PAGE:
HIS plays are still entrancing theatregoers hundreds of years after his death.
Now local schoolchildren as young as five have taken to the stage to perform one of William Shakespeare’s famous plays.
Students from Honley High School were joined by children from eight neighbouring primary schools for a production of King Lear.
The show also had an international feel as students from Dubai flew over especially to take part.
They joined forces as part of a series of national festivals to celebrate the great playwright.
The event had the official backing from the world-famous Royal Shakespeare Company, whose actors have been working closely with the children and teachers.
English teacher Caroline Davenport-Jones said the project was helping make Shakespeare more accessible to young pupils.
She said: “Our partnership with the RSC has really transformed the teaching of Shakespeare.
“We have moved on from a text-bound approach with our pupils and are now engaging with the text dramatically.
“This change in approach has really inspired our pupils to develop their own ideas and interpretation.”
Honley High School is part of the RSC’s national flagship education project called the Learning and Performance Network.
As part of this the school was asked to host one of only 10 festivals taking place nationally.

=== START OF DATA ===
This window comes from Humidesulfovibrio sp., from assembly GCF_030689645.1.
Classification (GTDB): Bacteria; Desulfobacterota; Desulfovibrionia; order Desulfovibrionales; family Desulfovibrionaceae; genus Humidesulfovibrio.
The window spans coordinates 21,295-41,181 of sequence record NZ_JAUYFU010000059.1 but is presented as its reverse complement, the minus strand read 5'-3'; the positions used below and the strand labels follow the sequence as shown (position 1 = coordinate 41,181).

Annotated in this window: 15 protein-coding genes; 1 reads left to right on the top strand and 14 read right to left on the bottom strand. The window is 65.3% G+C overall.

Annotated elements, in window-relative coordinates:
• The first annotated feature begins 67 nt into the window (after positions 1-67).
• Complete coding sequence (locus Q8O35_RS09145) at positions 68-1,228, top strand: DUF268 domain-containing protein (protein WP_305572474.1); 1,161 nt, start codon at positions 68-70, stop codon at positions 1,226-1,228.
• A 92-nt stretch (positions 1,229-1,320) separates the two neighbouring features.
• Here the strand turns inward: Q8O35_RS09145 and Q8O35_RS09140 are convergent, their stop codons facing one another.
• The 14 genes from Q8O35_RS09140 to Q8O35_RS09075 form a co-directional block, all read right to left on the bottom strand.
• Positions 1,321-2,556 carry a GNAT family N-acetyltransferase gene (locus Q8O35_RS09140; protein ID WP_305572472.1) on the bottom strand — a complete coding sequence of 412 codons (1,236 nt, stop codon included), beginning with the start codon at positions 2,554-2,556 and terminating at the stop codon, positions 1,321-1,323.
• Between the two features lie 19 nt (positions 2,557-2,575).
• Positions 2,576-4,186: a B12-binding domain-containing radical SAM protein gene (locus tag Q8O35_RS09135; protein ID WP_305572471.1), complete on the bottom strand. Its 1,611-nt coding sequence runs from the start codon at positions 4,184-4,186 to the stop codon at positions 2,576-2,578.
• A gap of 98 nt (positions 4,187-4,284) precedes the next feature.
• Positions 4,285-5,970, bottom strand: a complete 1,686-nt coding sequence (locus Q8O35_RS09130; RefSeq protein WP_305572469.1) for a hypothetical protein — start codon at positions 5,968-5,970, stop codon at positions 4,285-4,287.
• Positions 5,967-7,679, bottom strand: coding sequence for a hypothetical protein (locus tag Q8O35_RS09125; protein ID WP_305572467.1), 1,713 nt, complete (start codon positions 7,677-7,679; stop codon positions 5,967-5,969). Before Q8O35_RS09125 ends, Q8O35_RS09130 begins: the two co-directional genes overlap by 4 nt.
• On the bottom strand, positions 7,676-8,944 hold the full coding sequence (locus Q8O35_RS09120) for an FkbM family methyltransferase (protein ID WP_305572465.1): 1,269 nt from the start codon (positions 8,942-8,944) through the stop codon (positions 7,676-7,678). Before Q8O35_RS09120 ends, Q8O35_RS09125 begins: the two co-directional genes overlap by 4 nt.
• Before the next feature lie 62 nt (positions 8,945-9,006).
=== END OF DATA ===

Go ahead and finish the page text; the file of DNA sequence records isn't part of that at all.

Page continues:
This year’s event is called ‘No Fear, King Lear’ and is based on the tragedy, which is considered to be one of Shakespeare’s greatest masterpieces.
Each school had to create their own performance inspired by a different element of the story and the young actors taking part were aged five to 14.
Pupils from Honley High were joined by children from Honley Infant and Nursery School and Junior School, Brockholes Junior and Infant School, Meltham Moor Primary School, Helme School, Meltham Primary School, Crosland Moor Junior School and Rowley Lane Junior, Infant and Nursery School.
About180 children staged three performances to audiences including RSC members, with each school performing different sections.
Young people from the Regent International School in Dubai also performed.
Their headteacher Gill Roberts worked at Brockholes School and was keen to take Shakespeare to children in the United Arab Emirates.
The partnership is for three years and involves the RSC working closely with the school by providing teacher training and workshops with students led by actors from the company.
Two of the school’s teachers, Miss Davenport-Jones and drama teacher John Cotgrave spent time training at the company’s headquarters in Stratford-Upon-Avon.
Mr Cotgrave said: “The children absolutely loved it, it was wonderful to see the sense of enjoyment they were getting out of performing Shakespeare.
“It was fantastic to see them speak the language of Shakespeare and I’m sure they’ll be quoting the lines for many years to come.
“The point was to make his work more accessible so that children weren’t hung up on the language. People can learn from Shakespeare because his themes are still very relevant.”